Ex-Trump campaign chief sentenced to 47 months
Former Trump campaign chairman Paul Manafort was sentenced Thursday to nearly four years in prison for tax and bank fraud related to his work advising Ukrainian politicians, much less than what was called for under sentencing guidelines.
Manafort, sitting in a wheelchair as he deals with complications from gout, had no visible reaction as he heard the 47-month sentence. While that was the longest sentence to date to come from special counsel Robert Mueller’s probe, it could have been much worse for Manafort. Sentencing guidelines called for a 20-year-term, effectively a lifetime sentence for the 69-year-old.
Manafort has been jailed since June, so he will receive credit for the nine months he has already served. He still faces the possibility of additional time from his sentencing in a separate case in the District of Columbia, where he pleaded guilty to charges related to illegal lobbying.
Before Judge TS Ellis III imposed the sentence, Manafort told him that “saying I feel humiliated and ashamed would be a gross understatement.” But he offered no explicit apology, something Ellis noted before issuing his sentence.
Manafort steered Donald Trump’s election efforts during crucial months of the 2016 campaign as Russia sought to meddle in the election through hacking of Democratic email accounts. He was among the first Trump associates charged in the Mueller investigation and has been a high-profile defendant.
But the charges against Manafort were unrelated to his work on the campaign or the focus of Mueller’s investigation: whether the Trump campaign coordinated with Russians.
A jury last year convicted Manafort on eight counts, concluding that he hid from the IRS millions of dollars he earned from his work in Ukraine.
Manafort’s lawyers argued that their client had engaged in what amounted to a routine tax evasion case, and cited numerous past sentences in which defendants had hidden millions from the IRS and served less than a year in prison.
Prosecutors said Manafort’s conduct was egregious, but Ellis ultimately agreed more with defense attorneys. “These guidelines are quite high,” Ellis said.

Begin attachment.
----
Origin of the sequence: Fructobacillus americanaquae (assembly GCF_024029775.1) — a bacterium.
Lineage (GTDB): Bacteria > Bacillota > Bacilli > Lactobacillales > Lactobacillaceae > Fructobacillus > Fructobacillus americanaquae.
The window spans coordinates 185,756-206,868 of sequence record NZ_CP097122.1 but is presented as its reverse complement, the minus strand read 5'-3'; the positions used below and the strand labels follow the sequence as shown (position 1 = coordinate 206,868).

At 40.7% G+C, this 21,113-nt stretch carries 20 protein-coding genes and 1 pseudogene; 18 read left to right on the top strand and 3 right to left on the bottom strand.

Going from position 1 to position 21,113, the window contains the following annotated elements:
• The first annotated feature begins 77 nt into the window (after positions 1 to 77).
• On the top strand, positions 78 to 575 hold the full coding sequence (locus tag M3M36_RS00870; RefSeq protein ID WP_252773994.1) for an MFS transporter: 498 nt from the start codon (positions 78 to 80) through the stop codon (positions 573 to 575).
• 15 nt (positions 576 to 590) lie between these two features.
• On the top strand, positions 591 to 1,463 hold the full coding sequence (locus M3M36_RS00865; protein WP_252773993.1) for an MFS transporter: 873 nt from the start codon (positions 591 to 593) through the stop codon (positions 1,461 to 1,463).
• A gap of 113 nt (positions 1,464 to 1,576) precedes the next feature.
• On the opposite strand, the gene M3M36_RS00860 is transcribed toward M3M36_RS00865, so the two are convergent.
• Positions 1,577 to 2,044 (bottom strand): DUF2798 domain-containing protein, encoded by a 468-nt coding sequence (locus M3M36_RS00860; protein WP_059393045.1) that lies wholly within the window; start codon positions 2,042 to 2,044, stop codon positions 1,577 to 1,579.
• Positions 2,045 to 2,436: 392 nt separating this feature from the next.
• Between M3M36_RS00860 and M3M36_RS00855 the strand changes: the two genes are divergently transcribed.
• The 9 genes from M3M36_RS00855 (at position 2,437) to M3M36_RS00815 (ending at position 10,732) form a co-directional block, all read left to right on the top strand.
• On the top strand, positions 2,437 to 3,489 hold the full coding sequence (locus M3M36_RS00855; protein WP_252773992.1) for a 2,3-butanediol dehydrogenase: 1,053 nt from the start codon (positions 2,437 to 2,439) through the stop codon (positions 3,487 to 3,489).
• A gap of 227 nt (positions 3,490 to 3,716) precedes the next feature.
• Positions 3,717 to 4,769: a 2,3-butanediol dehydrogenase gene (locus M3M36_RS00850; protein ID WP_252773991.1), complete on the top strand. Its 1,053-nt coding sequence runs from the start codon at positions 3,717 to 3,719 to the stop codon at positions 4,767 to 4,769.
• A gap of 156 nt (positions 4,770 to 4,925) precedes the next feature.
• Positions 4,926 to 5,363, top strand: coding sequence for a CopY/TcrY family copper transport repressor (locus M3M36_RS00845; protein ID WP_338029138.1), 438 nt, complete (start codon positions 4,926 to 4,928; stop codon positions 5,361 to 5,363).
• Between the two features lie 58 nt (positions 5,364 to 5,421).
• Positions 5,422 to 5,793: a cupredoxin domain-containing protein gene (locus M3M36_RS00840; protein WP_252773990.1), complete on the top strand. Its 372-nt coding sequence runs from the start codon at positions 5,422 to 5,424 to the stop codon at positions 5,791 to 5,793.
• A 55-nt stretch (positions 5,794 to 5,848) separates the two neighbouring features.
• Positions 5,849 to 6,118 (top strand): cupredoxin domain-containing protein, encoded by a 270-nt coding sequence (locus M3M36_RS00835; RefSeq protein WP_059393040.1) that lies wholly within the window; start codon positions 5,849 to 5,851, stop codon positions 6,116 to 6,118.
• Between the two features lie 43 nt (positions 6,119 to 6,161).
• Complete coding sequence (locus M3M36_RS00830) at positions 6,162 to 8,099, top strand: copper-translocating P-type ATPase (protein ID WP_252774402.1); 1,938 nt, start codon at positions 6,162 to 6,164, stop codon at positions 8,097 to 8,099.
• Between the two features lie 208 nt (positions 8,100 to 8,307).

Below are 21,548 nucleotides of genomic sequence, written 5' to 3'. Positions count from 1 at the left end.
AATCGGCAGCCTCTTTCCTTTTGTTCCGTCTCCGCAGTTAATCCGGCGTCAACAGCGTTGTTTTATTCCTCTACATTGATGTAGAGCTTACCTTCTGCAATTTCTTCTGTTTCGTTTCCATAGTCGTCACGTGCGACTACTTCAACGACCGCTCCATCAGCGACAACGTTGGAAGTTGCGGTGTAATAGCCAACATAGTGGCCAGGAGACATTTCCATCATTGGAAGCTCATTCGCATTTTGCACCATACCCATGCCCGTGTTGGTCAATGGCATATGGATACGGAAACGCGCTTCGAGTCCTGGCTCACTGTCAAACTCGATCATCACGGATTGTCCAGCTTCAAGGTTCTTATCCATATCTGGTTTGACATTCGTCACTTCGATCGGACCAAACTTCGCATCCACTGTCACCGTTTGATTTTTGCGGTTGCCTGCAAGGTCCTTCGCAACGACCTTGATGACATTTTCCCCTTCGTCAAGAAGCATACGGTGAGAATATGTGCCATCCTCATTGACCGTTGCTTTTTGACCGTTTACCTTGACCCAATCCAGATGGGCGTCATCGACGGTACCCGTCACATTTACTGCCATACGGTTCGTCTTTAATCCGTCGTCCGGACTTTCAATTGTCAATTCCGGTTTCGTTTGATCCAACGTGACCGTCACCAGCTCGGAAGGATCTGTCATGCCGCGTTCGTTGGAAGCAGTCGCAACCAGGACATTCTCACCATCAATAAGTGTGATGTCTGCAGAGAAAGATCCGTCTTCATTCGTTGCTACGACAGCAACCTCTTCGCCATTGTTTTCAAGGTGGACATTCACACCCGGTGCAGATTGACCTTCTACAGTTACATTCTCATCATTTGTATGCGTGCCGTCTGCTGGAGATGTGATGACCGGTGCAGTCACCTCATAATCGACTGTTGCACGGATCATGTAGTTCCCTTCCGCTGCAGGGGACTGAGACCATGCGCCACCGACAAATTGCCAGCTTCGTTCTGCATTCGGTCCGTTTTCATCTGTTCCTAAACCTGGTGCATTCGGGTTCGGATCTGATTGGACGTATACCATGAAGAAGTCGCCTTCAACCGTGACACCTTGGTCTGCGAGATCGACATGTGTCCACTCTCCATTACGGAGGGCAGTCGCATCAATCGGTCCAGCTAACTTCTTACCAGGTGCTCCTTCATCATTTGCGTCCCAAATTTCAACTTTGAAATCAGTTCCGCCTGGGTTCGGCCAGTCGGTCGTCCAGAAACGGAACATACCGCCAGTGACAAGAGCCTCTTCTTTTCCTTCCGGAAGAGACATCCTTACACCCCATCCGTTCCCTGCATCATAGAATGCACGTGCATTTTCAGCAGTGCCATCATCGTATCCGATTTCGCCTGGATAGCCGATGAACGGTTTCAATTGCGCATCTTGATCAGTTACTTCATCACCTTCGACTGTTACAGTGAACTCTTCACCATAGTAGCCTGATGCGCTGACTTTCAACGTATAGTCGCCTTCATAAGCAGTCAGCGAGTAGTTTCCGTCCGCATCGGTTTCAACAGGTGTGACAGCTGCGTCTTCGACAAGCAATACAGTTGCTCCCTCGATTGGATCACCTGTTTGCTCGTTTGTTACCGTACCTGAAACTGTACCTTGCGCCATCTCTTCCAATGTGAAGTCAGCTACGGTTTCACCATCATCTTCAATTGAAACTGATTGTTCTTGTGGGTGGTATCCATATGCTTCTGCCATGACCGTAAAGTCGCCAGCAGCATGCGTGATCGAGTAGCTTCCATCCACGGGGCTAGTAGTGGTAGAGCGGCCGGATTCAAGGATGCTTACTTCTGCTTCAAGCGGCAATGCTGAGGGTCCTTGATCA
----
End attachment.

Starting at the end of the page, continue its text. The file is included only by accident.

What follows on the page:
Neither prosecutors nor defense attorneys had requested a particular sentence length in their sentencing memoranda, but prosecutors had urged a “significant” sentence.
Outside court, Manafort’s lawyer, Kevin Downing, said his client accepted responsibility for his conduct “and there was absolutely no evidence that Mr. Manafort was involved in any collusion with the government of Russia.”
Prosecutors left the courthouse without making any comment.
Though Manafort hasn’t faced charges related to collusion, he has been seen as one of the most pivotal figures in the Mueller investigation. Prosecutors, for instance, have scrutinized his relationship with Konstantin Kilimnik, a business associate U.S. authorities say is tied to Russian intelligence, and have described a furtive meeting the men had in August 2016 as cutting to the heart of the investigation.
After pleading guilty in the D.C. case, Manafort met with investigators for more than 50 hours as part of a requirement to cooperate with the probe. But prosecutors reiterated at Thursday’s hearing that they believe Manafort was evasive and untruthful in his testimony to a grand jury.
Manafort was wheeled into the courtroom about 3:45 p.m. in a green jumpsuit from the Alexandria jail, where he spent the last several months in solitary confinement. The jet black hair he bore in 2016 when serving as campaign chairman was gone, replaced by a shaggy gray. He spent much of the hearing hunched at the shoulders, bearing what appeared to be an air of resignation.
Defense lawyers had argued that Manafort would never have been charged if it were not for Mueller’s probe. At the outset of the trial, even Ellis agreed with that assessment, suggesting Manafort was being prosecuted only to pressure him to “sing” against Trump. Prosecutors said the Manafort investigation preceded Mueller’s appointment.
Trump attorney Rudy Giuliani echoed the defense argument Thursday night, saying: “I feel terrible about the way Manafort has been treated to this point. I think it’s not American to keep a man in solitary confinement to try to crack him.”
Giuliani said he hadn’t spoken to the president about Manafort’s sentence.
Manafort was convicted of eight felonies related to tax and bank fraud charges for hiding foreign income from his work in Ukraine from the IRS and later inflating his income on bank loan applications. Prosecutors have said the work in Ukraine was on behalf of politicians who were closely aligned with Russia, though Manafort insisted his work helped those politicians distance themselves from Russia and align with the West.
In arguing for a significant sentence, prosecutor Greg Andres said Manafort still hasn’t accepted responsibility for his misconduct.
“His sentencing positions are replete with blaming others,” Andres said. He also said Manafort still has not provided a full account of his finances for purposes of restitution, a particularly egregious omission given that his crime involved hiding more than $55 million in overseas bank accounts to evade paying more than $6 million in federal income taxes.
The lack of certainty about Manafort’s finances complicated the judge’s efforts to impose restitution, but Ellis ultimately ordered that Manafort could be required to pay back up to $24 million.
In the DC case, Manafort faces up to five years in prison on each of two counts to which he pleaded guilty. The judge will have the option to impose any sentence there concurrent or consecutive to the sentence imposed by Ellis.